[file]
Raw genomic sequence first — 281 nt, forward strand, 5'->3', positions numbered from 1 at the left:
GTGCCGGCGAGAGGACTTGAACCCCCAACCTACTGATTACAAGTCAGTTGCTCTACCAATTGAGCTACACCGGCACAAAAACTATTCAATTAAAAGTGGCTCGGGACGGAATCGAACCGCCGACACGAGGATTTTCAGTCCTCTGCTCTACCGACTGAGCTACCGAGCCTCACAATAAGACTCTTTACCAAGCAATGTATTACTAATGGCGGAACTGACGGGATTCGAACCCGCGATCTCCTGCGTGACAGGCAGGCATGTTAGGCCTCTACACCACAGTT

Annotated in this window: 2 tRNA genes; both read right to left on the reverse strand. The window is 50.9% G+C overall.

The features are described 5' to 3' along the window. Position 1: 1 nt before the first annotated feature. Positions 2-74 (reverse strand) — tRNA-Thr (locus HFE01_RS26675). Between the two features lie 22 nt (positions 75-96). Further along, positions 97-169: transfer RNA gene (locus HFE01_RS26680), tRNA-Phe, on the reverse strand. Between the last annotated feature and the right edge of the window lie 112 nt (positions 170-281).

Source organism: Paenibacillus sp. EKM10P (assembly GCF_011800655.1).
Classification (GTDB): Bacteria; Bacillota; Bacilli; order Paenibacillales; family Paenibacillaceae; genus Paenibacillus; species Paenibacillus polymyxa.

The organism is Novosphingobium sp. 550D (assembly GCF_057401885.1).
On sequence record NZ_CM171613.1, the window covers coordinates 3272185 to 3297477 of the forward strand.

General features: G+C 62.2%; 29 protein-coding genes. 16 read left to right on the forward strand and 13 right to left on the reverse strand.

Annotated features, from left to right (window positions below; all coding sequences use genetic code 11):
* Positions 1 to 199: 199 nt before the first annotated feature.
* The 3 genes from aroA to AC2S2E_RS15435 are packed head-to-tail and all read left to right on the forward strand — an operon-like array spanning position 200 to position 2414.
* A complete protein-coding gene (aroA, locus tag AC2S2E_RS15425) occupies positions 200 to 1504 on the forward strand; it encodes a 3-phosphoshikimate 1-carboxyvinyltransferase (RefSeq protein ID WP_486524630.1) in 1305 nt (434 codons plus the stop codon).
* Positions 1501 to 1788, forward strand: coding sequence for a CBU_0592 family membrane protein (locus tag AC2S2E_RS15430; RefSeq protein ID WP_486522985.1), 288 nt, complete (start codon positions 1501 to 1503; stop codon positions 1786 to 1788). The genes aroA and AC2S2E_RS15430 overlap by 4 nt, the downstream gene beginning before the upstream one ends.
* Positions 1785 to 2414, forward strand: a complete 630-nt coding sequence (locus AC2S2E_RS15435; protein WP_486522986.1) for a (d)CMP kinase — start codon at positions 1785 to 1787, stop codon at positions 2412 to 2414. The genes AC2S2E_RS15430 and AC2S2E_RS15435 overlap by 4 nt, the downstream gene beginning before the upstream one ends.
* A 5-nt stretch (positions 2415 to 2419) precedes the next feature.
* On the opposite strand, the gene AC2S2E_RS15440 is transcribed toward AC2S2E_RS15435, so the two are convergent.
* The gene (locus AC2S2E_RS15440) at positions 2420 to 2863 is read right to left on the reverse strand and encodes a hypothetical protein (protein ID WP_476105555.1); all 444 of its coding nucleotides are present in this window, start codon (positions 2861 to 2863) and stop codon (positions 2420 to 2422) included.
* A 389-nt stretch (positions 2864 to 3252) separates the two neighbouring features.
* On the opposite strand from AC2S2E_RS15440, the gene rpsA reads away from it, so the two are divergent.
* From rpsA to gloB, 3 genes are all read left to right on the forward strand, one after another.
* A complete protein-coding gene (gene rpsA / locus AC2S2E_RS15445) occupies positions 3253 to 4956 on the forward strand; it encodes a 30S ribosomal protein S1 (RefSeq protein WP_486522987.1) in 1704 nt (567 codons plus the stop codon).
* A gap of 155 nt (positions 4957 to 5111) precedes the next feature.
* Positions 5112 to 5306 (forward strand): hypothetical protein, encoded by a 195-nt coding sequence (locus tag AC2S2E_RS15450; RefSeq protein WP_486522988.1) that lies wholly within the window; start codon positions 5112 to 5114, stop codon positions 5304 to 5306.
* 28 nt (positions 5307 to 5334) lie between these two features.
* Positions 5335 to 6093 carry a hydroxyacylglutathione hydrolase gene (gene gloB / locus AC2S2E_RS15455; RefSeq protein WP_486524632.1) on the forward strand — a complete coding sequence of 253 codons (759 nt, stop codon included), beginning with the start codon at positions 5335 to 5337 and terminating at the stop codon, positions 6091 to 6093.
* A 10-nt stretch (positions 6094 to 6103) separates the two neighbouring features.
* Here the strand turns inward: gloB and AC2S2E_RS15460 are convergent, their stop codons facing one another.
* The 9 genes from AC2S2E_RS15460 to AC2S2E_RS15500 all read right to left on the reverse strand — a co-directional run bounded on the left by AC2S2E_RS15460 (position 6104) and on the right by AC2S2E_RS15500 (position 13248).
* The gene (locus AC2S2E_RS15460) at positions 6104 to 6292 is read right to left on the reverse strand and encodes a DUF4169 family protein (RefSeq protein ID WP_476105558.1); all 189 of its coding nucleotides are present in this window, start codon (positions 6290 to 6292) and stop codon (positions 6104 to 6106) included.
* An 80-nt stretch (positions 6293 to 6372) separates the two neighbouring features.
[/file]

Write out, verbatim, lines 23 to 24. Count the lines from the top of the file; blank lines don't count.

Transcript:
* A gap of 155 nt (positions 4957 to 5111) precedes the next feature.
* Positions 5112 to 5306 (forward strand): hypothetical protein, encoded by a 195-nt coding sequence (locus tag AC2S2E_RS15450; RefSeq protein WP_486522988.1) that lies wholly within the window; start codon positions 5112 to 5114, stop codon positions 5304 to 5306.